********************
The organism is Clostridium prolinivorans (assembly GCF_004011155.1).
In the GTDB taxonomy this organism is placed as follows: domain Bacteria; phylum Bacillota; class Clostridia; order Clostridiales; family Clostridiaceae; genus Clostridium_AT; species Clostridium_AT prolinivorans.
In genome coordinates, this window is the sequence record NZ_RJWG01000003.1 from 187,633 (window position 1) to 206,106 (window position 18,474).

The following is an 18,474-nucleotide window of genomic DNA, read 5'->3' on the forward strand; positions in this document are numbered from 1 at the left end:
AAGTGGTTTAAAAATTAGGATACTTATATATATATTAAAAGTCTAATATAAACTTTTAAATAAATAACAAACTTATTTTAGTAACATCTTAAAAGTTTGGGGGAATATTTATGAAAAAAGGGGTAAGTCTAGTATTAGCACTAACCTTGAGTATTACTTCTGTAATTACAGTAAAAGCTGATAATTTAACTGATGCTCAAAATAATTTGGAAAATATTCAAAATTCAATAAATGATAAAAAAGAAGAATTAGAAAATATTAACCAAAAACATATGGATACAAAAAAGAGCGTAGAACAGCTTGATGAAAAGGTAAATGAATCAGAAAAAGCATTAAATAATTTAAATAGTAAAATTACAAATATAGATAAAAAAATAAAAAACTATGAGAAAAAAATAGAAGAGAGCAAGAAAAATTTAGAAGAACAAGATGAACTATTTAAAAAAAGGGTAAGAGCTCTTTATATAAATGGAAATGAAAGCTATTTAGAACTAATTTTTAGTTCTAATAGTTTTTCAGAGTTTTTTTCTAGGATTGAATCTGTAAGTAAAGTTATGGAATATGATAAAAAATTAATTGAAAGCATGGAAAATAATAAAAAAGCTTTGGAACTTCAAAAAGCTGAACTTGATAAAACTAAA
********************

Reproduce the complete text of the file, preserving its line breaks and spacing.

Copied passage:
The organism is Clostridium prolinivorans (assembly GCF_004011155.1).
In the GTDB taxonomy this organism is placed as follows: domain Bacteria; phylum Bacillota; class Clostridia; order Clostridiales; family Clostridiaceae; genus Clostridium_AT; species Clostridium_AT prolinivorans.
In genome coordinates, this window is the sequence record NZ_RJWG01000003.1 from 187,633 (window position 1) to 206,106 (window position 18,474).

The following is an 18,474-nucleotide window of genomic DNA, read 5'->3' on the forward strand; positions in this document are numbered from 1 at the left end:
AAGTGGTTTAAAAATTAGGATACTTATATATATATTAAAAGTCTAATATAAACTTTTAAATAAATAACAAACTTATTTTAGTAACATCTTAAAAGTTTGGGGGAATATTTATGAAAAAAGGGGTAAGTCTAGTATTAGCACTAACCTTGAGTATTACTTCTGTAATTACAGTAAAAGCTGATAATTTAACTGATGCTCAAAATAATTTGGAAAATATTCAAAATTCAATAAATGATAAAAAAGAAGAATTAGAAAATATTAACCAAAAACATATGGATACAAAAAAGAGCGTAGAACAGCTTGATGAAAAGGTAAATGAATCAGAAAAAGCATTAAATAATTTAAATAGTAAAATTACAAATATAGATAAAAAAATAAAAAACTATGAGAAAAAAATAGAAGAGAGCAAGAAAAATTTAGAAGAACAAGATGAACTATTTAAAAAAAGGGTAAGAGCTCTTTATATAAATGGAAATGAAAGCTATTTAGAACTAATTTTTAGTTCTAATAGTTTTTCAGAGTTTTTTTCTAGGATTGAATCTGTAAGTAAAGTTATGGAATATGATAAAAAATTAATTGAAAGCATGGAAAATAATAAAAAAGCTTTGGAACTTCAAAAAGCTGAACTTGATAAAACTAAA